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  1. #1
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    Mar 2004
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    Unanswered: Very frustrated with this

    Our database has a unique field that stores a text data. When the users click on a button, info is grabbed from a bunch of other fields to popuate the text one. Now since it is unique I do a Dcount in the code and append the approprate number onto the end

    Now this has all been working fine...until now. Somone deleted one of the records. So here's what happened (if you havn't already guessed)...

    Lets say the last record in the text field is BOB18

    - Info in gathered, result is BOB
    - DCOUNT is preformed, there are 17 records now
    - count is incrimented by one
    - result is BOB18

    Which means that the record cannot be saved b/c it conflicts with the other BOB18.

    So looks like I will have to find a way to incriment though each individual record and check the number on the end to find a free didgit. Seems easier said than done though, I've been pulling my hair out on it for the last week. Is there a simple solution I'm just overlooking?

  2. #2
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    you could write a function to retrieve the maximum value of the child record, return increment it by one.

    You cold get the value either by sorting in descending order or MAX predicate.

  3. #3
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    What I would like to get to is where if they delete #5, then the next suggested then becomes 5

  4. #4
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    so write your function to find the first available number, sort the recordset in ascending order and then iterate through the recordset to find the first missing number

  5. #5
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    Provided Answers: 1
    Is there a specific reason why you would like the record to be replaced? sounds like you have some bizarre schema going on...


    Anywho, I would probably attack this by parsing the numeric portion of the key and incrementing THAT value, then putting your prefix back on.

    Actually, I would forgo the alpha-numeric key altogether and take better advantage of the rdbms capabilities at your fingertips...
    oh yeah... documentation... I have heard of that.

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  6. #6
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    Mar 2004
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    Actually, I would forgo the alpha-numeric key altogether and take better advantage of the rdbms capabilities at your fingertips...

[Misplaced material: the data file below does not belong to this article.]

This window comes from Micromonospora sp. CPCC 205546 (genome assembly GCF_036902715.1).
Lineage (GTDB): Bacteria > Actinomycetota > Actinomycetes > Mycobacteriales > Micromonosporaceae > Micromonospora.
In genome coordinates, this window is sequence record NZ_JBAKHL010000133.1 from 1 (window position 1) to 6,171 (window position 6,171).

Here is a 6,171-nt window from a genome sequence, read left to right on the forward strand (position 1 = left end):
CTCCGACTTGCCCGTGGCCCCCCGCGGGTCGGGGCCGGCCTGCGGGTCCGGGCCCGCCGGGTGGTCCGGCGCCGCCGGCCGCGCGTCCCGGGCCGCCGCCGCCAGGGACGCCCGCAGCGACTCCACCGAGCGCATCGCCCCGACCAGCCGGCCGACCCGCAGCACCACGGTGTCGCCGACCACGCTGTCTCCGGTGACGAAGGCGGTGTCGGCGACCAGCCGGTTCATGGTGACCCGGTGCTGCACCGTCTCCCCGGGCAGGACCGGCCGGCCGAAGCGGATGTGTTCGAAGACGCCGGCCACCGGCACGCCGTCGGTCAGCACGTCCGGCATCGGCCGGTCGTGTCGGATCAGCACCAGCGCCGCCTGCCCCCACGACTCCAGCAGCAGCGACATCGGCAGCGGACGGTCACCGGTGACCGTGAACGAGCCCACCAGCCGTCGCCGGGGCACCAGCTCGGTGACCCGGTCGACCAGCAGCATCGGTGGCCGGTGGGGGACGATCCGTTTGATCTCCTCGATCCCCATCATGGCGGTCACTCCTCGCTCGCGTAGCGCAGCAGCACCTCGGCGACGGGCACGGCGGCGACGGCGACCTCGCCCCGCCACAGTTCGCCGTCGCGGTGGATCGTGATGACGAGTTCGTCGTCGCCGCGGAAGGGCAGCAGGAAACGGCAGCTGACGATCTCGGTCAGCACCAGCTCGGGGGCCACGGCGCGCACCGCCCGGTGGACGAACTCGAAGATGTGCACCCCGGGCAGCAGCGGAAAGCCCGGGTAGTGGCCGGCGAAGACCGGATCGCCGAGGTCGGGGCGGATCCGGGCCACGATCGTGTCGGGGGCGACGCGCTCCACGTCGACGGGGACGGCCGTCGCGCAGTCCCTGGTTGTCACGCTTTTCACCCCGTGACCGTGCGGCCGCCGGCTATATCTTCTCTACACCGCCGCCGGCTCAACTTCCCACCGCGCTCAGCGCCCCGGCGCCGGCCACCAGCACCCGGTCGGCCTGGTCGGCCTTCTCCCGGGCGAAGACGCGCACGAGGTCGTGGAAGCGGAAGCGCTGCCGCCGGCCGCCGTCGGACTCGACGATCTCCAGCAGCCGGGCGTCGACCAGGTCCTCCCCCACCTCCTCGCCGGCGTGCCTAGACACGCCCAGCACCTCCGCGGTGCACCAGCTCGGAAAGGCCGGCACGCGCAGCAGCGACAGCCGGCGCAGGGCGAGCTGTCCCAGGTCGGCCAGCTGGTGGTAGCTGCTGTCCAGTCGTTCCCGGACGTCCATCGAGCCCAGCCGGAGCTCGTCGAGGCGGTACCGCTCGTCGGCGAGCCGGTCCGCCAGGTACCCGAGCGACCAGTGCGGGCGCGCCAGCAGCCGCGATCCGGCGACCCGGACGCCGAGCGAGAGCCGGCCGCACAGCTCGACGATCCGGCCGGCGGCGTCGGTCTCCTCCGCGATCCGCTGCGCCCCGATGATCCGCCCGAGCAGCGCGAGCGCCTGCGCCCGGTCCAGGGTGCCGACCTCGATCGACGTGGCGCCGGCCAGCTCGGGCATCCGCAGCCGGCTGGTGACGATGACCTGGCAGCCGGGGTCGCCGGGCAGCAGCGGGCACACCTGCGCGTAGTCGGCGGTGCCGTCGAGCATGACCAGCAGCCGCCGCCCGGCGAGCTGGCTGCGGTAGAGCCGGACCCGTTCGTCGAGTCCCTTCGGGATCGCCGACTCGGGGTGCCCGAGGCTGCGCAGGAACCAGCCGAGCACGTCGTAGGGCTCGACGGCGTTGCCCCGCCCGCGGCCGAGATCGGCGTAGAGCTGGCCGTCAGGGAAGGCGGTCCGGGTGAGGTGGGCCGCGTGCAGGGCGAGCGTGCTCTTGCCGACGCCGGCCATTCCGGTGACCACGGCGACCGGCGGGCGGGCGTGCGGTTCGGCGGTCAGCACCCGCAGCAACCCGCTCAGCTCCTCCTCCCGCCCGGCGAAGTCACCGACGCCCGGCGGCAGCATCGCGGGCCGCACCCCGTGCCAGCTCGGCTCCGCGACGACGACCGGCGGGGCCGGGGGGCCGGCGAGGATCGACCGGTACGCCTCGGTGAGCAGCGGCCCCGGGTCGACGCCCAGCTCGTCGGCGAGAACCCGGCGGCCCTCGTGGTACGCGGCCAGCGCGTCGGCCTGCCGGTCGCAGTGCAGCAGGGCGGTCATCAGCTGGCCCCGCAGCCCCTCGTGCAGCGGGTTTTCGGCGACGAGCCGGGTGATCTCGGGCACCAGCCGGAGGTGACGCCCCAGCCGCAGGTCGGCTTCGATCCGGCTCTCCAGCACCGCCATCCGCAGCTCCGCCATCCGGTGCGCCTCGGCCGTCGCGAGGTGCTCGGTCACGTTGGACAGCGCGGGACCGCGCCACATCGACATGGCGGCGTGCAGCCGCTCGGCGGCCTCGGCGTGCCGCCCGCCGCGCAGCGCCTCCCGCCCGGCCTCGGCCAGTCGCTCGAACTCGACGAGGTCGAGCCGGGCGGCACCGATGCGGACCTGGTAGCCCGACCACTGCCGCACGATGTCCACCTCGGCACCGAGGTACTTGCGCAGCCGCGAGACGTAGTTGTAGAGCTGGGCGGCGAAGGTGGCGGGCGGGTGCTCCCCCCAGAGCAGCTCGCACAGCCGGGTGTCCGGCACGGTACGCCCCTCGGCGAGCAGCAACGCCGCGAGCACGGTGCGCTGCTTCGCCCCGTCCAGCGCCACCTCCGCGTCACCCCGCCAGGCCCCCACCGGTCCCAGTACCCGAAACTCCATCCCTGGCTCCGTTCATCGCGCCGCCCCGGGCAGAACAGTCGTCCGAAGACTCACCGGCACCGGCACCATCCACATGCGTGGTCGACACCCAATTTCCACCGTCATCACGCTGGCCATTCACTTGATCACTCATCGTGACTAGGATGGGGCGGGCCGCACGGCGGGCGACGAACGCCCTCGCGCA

My fingertips are fine, it's the users who are screwing around with it

    It's a database listing of PCs around an area. And the code creates a hostname based on the physical building/location. The combination is easy enough to find the exact spot of the PC but complicated enough so the users foramt it wrong. Thats why we have a button to generate it for them.

    So how would I go about this,
    - Run a query to return all the records based on the prefix, sort it
    - Loop through looking to see if theres a number out of place

    The guy who designed the naming convention put three didgits at the end incase there was ever 100 PCs in an area. The actual problem im running into is (maybe just been looking at it too long) that I keep getting an error compairing 001 to 010. There must be a trim function to hack off the zero(s) at the start

  7. #7
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    write a function in vba with an string return variable
    pass it the prefix
    open a recordset limited to the prefix sorted in ascending order
    establish a testvar say testvar=1
    while recordset.eof =false
    find the first missing number (if testvar<recordset.var then exit loop
    testvar=testvar+1
    end while

  8. #8
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    Quote Originally Posted by High_D
    It's a database listing of PCs around an area. And the code creates a hostname based on the physical building/location.
    MORE TABLES!!!

    You would be far better off creating a seperate table for buildings/locations and referencing it with a foriegn key. Then you can make it idiot proof by providing a combo box with all the locations. That's not to mention the additional flexibility you'll gain in reporting, say for instance you want to produce an inventory by location... with your current setup you'll have to parse out the alpha part of the key and group based on that field with varying degrees of accuracy. With another table it's a matter of a simple join statement.
    Last edited by Teddy; 11-30-04 at 15:58.
    oh yeah... documentation... I have heard of that.

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